Background: Mixed cryoglobulinemia is a multisystem disorder associated strongly with hepatitis C virus (HCV) infection. The kidney frequently is involved, and glomerulonephritis represents the key factor affecting prognosis.
Methods: Clinical, serological, immunogenetic, and morphological data were collected retrospectively from medical records of 146 patients with cryoglobulinemic glomerulonephritis who underwent biopsies in 25 Italian centers and 34 cryoglobulinemic controls without renal involvement.
Results: Eighty-seven percent of patients were infected with HCV; genotype 1b was more frequent than genotype 2 (55% versus 43%). Diffuse membranoproliferative glomerulonephritis was the most prevalent histological pattern (83%). Type II cryoglobulin (immunoglobulin Mkappa [IgMkappa]/IgG) was detected in 74.4% of cases. The remainder had type III (polyclonal IgM/IgG) cryoglobulins. A multivariate Cox proportional hazard model showed that age, serum creatinine level, and proteinuria at the onset of renal disease were associated independently with risk for developing severe renal failure at follow-up. Overall survival at 10 years was about 80%. Kaplan-Meier survival curves were worsened by a basal creatinine value greater than 1.5 mg/dL (>133 mumol/L), but were unaffected by sex and HCV infection. Cardiovascular disease was the cause of death in more than 60% of patients.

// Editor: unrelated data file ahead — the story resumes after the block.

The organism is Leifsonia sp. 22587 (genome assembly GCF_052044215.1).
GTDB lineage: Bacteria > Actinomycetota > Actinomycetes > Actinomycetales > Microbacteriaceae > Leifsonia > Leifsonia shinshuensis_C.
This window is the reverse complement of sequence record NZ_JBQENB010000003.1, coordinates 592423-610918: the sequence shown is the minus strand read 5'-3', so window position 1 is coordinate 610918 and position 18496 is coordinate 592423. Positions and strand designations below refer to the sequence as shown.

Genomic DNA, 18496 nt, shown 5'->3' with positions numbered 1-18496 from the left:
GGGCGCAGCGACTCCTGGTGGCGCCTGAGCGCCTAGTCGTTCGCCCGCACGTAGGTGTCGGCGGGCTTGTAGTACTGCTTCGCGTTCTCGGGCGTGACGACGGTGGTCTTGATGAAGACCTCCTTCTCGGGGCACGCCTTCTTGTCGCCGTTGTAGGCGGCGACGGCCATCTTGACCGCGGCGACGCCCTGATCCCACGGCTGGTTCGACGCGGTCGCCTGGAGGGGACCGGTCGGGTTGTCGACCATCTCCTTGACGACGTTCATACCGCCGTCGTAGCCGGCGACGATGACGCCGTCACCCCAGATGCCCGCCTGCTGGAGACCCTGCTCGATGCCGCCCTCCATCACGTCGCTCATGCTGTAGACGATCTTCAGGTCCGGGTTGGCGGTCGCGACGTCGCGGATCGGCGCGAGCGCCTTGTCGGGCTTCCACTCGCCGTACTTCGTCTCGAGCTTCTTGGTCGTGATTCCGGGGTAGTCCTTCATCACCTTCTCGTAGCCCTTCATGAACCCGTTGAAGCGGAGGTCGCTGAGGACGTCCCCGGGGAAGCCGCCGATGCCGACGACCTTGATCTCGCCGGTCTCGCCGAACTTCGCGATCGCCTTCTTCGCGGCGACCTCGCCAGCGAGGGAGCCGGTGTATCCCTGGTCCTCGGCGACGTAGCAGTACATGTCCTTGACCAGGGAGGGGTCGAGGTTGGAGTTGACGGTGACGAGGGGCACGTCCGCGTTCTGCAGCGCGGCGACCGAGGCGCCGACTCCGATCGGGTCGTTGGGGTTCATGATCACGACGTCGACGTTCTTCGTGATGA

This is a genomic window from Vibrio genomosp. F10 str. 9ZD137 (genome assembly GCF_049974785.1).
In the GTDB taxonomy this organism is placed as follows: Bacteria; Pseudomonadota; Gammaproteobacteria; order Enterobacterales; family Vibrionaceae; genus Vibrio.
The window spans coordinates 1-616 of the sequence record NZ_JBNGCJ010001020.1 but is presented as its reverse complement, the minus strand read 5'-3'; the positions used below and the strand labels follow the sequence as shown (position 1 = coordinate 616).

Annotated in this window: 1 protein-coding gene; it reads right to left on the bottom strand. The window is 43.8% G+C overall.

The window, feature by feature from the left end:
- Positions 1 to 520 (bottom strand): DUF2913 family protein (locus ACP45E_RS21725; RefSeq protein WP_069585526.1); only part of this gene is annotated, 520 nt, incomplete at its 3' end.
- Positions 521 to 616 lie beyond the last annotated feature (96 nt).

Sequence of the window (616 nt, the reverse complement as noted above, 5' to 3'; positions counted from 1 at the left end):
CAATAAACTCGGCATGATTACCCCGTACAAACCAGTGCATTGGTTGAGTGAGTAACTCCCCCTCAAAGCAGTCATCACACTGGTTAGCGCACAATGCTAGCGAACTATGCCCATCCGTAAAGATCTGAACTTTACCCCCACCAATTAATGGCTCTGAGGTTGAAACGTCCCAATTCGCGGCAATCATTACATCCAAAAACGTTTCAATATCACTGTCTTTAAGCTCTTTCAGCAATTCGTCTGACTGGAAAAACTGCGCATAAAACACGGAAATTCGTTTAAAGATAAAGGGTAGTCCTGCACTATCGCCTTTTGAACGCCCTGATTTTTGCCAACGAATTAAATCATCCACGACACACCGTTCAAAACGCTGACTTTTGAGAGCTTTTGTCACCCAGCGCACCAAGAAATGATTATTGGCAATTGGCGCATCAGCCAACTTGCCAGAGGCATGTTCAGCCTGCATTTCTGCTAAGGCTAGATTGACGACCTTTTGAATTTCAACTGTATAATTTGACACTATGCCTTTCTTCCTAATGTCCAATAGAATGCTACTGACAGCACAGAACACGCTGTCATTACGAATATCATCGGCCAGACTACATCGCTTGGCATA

Conclusion: Data confirm the close association between mixed cryoglobulinemia and HCV infection and between glomerulonephritis and type II cryoglobulin. Survival profiles are better than previously reported in the literature, probably because of improvement in therapeutic regimens. Causes of death reflect this improvement in survival, with an increased prevalence of cardiovascular events compared with infectious complications and hepatic failure, which were predominant in the past.